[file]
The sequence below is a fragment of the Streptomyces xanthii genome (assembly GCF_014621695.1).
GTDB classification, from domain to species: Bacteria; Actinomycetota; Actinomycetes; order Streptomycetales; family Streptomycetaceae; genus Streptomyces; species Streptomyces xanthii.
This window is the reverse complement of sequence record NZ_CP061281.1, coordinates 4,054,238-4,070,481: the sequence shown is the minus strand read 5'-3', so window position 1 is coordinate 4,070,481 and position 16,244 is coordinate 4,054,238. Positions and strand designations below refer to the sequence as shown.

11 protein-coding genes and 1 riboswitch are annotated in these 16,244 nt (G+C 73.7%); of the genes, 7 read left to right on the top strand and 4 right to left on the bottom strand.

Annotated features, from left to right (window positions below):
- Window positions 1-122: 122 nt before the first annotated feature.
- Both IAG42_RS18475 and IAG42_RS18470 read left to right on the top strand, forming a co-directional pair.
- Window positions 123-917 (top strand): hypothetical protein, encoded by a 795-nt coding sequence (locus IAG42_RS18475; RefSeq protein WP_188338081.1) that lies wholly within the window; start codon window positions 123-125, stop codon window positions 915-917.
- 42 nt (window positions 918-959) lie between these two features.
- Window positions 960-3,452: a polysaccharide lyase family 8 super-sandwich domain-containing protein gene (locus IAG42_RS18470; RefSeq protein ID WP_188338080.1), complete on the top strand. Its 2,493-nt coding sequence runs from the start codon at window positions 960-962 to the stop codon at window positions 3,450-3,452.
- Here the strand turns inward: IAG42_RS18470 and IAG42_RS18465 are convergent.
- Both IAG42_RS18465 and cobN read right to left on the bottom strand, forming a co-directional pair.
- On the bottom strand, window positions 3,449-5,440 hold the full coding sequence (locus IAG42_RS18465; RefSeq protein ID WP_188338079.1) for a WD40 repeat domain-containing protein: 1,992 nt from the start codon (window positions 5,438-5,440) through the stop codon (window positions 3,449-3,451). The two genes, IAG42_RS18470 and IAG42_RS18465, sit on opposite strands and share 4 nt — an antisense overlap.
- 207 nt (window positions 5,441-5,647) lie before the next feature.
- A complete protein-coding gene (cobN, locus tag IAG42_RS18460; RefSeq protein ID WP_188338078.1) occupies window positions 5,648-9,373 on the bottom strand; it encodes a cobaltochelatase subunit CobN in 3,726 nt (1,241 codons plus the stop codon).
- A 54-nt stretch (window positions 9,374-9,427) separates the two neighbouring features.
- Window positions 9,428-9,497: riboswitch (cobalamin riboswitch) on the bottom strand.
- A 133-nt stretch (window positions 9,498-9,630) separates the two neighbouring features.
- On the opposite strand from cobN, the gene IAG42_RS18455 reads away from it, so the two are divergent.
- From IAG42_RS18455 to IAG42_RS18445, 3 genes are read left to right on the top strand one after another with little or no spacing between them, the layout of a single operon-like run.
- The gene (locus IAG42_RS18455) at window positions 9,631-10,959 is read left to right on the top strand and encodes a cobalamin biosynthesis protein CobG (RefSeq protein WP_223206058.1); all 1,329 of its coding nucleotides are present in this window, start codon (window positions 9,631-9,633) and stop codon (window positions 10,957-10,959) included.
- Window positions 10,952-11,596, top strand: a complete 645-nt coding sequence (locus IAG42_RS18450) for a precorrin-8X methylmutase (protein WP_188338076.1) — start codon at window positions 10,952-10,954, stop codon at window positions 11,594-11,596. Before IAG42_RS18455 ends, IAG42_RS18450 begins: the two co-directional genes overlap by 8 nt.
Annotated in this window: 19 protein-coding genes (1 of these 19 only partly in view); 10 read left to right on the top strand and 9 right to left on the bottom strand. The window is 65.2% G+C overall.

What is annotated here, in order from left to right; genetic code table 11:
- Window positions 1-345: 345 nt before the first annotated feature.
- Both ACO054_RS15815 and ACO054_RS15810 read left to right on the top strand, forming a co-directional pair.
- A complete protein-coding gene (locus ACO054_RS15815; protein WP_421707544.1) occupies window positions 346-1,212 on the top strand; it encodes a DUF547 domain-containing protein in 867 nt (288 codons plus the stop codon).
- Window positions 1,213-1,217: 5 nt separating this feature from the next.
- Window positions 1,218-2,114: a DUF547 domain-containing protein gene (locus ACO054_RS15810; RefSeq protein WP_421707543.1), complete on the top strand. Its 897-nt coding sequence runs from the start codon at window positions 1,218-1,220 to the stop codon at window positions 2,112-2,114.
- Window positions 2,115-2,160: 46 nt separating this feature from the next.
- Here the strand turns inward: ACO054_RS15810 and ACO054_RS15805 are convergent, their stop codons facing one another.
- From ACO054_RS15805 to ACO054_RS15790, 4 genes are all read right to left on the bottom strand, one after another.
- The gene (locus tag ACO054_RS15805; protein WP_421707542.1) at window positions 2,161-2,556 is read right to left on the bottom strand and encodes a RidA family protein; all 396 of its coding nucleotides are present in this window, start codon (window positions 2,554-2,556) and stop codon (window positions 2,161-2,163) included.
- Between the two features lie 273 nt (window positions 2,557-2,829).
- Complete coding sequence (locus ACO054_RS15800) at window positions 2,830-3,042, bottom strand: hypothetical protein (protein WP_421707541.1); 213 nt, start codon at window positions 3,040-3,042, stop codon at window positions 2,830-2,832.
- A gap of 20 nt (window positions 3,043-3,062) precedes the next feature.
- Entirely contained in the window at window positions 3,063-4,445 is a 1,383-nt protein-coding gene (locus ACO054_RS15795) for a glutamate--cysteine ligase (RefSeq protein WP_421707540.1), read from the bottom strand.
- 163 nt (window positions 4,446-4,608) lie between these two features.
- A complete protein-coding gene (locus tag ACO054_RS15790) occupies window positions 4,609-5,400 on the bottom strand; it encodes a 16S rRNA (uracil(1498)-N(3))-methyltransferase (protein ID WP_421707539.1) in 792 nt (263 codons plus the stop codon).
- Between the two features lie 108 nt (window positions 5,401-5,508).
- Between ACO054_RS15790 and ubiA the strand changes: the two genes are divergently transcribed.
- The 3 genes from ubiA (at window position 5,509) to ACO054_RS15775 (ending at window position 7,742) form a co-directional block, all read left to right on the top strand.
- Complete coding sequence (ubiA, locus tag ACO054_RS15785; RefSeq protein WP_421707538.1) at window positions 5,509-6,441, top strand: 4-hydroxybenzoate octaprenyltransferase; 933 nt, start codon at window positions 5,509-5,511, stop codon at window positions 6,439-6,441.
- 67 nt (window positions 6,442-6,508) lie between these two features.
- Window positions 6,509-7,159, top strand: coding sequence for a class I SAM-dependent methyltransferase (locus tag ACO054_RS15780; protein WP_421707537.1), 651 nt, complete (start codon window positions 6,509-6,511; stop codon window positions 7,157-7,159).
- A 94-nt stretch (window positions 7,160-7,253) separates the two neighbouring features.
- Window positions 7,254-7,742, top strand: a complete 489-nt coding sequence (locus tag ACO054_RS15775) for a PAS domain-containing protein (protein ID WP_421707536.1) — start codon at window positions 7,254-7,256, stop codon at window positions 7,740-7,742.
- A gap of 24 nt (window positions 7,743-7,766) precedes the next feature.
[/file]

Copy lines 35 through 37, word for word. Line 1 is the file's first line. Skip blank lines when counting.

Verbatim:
- Complete coding sequence (locus ACO054_RS15800) at window positions 2,830-3,042, bottom strand: hypothetical protein (protein WP_421707541.1); 213 nt, start codon at window positions 3,040-3,042, stop codon at window positions 2,830-2,832.
- A gap of 20 nt (window positions 3,043-3,062) precedes the next feature.
- Entirely contained in the window at window positions 3,063-4,445 is a 1,383-nt protein-coding gene (locus ACO054_RS15795) for a glutamate--cysteine ligase (RefSeq protein WP_421707540.1), read from the bottom strand.